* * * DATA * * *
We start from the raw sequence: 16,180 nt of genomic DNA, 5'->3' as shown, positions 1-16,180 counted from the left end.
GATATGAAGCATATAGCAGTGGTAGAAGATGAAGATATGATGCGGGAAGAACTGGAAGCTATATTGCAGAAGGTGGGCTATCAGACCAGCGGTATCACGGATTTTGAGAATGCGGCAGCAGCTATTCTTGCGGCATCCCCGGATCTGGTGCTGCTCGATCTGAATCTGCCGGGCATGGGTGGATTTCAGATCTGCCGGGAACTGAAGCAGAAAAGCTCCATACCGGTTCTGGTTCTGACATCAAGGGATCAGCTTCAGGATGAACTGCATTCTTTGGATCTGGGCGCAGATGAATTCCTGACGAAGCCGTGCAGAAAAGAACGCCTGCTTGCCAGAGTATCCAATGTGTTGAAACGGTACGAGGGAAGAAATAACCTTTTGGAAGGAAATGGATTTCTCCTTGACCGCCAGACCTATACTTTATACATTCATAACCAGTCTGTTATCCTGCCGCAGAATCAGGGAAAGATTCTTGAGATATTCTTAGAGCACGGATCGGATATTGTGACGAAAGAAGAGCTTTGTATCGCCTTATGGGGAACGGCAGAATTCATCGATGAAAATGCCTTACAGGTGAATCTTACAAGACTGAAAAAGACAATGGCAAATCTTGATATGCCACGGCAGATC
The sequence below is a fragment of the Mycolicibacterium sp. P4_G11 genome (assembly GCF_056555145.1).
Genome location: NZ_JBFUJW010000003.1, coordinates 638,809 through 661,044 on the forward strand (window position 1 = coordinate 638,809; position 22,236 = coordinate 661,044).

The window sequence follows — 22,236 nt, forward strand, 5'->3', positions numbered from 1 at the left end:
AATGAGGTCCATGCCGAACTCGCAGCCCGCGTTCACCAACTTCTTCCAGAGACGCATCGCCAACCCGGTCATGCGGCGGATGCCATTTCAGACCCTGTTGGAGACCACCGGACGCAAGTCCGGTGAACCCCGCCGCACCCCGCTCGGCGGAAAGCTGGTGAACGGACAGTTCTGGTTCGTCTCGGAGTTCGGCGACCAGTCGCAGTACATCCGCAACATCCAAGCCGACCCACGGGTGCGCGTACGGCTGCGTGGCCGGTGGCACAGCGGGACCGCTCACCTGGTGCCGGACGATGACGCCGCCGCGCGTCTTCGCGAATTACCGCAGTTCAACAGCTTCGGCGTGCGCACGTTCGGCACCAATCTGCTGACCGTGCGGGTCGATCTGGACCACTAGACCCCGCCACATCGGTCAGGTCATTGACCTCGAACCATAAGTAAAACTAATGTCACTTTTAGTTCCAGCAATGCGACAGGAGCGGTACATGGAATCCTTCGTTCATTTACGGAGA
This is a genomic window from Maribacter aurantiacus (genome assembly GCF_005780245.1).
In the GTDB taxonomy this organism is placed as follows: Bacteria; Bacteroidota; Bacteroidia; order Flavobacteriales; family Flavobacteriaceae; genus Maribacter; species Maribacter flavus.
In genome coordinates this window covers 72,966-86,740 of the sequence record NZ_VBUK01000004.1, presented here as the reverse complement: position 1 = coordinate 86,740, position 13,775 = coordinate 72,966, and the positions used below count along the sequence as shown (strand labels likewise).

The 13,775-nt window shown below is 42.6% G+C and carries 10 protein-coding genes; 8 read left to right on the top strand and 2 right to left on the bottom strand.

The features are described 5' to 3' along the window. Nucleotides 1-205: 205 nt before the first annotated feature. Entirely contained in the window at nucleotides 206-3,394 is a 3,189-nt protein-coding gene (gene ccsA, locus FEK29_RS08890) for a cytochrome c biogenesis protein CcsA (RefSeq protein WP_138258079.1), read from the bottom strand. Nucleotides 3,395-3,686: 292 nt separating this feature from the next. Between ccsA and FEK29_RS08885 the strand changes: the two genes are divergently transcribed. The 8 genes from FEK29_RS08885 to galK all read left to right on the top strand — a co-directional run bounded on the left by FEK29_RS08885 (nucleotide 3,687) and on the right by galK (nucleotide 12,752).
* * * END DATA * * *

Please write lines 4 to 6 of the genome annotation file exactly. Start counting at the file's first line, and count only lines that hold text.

Genome location: NZ_JBFUJW010000003.1, coordinates 638,809 through 661,044 on the forward strand (window position 1 = coordinate 638,809; position 22,236 = coordinate 661,044).

The window sequence follows — 22,236 nt, forward strand, 5'->3', positions numbered from 1 at the left end:
AATGAGGTCCATGCCGAACTCGCAGCCCGCGTTCACCAACTTCTTCCAGAGACGCATCGCCAACCCGGTCATGCGGCGGATGCCATTTCAGACCCTGTTGGAGACCACCGGACGCAAGTCCGGTGAACCCCGCCGCACCCCGCTCGGCGGAAAGCTGGTGAACGGACAGTTCTGGTTCGTCTCGGAGTTCGGCGACCAGTCGCAGTACATCCGCAACATCCAAGCCGACCCACGGGTGCGCGTACGGCTGCGTGGCCGGTGGCACAGCGGGACCGCTCACCTGGTGCCGGACGATGACGCCGCCGCGCGTCTTCGCGAATTACCGCAGTTCAACAGCTTCGGCGTGCGCACGTTCGGCACCAATCTGCTGACCGTGCGGGTCGATCTGGACCACTAGACCCCGCCACATCGGTCAGGTCATTGACCTCGAACCATAAGTAAAACTAATGTCACTTTTAGTTCCAGCAATGCGACAGGAGCGGTACATGGAATCCTTCGTTCATTTACGGAGA